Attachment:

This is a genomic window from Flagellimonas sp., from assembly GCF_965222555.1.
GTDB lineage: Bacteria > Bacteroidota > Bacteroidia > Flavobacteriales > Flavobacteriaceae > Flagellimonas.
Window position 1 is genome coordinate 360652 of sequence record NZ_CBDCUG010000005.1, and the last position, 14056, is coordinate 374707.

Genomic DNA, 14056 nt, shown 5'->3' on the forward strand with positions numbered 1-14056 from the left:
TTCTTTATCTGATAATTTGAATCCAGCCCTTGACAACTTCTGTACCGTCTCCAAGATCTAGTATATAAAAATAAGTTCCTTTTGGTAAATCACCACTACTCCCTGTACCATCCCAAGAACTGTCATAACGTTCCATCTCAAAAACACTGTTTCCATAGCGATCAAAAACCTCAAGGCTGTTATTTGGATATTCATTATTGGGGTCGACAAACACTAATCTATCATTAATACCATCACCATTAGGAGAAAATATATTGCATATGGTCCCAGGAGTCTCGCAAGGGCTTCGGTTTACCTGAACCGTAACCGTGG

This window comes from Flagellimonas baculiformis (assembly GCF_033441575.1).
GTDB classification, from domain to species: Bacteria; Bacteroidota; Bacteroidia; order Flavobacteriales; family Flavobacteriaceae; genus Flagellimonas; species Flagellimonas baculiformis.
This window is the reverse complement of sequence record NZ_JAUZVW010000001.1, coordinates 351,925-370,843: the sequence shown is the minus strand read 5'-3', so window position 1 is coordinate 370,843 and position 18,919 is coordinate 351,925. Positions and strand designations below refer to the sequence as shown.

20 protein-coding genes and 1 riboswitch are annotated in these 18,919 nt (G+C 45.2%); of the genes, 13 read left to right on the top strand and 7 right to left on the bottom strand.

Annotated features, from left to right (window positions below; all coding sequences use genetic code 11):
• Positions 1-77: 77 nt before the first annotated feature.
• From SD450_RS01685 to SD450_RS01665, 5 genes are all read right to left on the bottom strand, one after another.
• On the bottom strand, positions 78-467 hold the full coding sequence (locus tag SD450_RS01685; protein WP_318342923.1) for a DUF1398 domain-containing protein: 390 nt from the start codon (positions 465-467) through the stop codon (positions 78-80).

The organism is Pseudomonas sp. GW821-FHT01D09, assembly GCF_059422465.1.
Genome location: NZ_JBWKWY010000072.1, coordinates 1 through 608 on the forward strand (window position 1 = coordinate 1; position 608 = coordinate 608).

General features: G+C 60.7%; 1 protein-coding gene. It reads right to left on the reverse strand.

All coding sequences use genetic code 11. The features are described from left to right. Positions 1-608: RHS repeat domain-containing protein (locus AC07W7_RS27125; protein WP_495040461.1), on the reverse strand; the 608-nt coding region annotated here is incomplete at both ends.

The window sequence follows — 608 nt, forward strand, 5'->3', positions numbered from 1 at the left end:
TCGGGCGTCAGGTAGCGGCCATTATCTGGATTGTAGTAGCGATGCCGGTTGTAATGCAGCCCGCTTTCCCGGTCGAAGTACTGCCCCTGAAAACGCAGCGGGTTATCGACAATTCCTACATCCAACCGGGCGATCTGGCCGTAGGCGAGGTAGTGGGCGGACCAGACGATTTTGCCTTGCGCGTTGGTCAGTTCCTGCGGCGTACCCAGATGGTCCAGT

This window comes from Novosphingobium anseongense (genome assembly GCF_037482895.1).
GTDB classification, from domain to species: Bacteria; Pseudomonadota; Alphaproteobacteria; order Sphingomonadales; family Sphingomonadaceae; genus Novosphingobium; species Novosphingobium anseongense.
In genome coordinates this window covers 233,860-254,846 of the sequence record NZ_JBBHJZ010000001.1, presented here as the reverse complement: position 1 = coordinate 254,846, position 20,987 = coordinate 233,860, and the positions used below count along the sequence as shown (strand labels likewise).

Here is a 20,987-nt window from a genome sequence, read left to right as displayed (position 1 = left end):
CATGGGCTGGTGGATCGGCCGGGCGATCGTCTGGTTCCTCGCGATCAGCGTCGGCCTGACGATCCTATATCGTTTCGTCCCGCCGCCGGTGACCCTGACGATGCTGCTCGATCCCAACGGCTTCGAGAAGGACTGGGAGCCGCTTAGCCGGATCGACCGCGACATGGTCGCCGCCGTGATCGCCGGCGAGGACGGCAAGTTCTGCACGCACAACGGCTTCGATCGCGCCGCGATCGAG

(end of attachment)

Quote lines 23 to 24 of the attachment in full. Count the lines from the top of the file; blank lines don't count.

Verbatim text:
Here is a 20,987-nt window from a genome sequence, read left to right as displayed (position 1 = left end):
CATGGGCTGGTGGATCGGCCGGGCGATCGTCTGGTTCCTCGCGATCAGCGTCGGCCTGACGATCCTATATCGTTTCGTCCCGCCGCCGGTGACCCTGACGATGCTGCTCGATCCCAACGGCTTCGAGAAGGACTGGGAGCCGCTTAGCCGGATCGACCGCGACATGGTCGCCGCCGTGATCGCCGGCGAGGACGGCAAGTTCTGCACGCACAACGGCTTCGATCGCGCCGCGATCGAG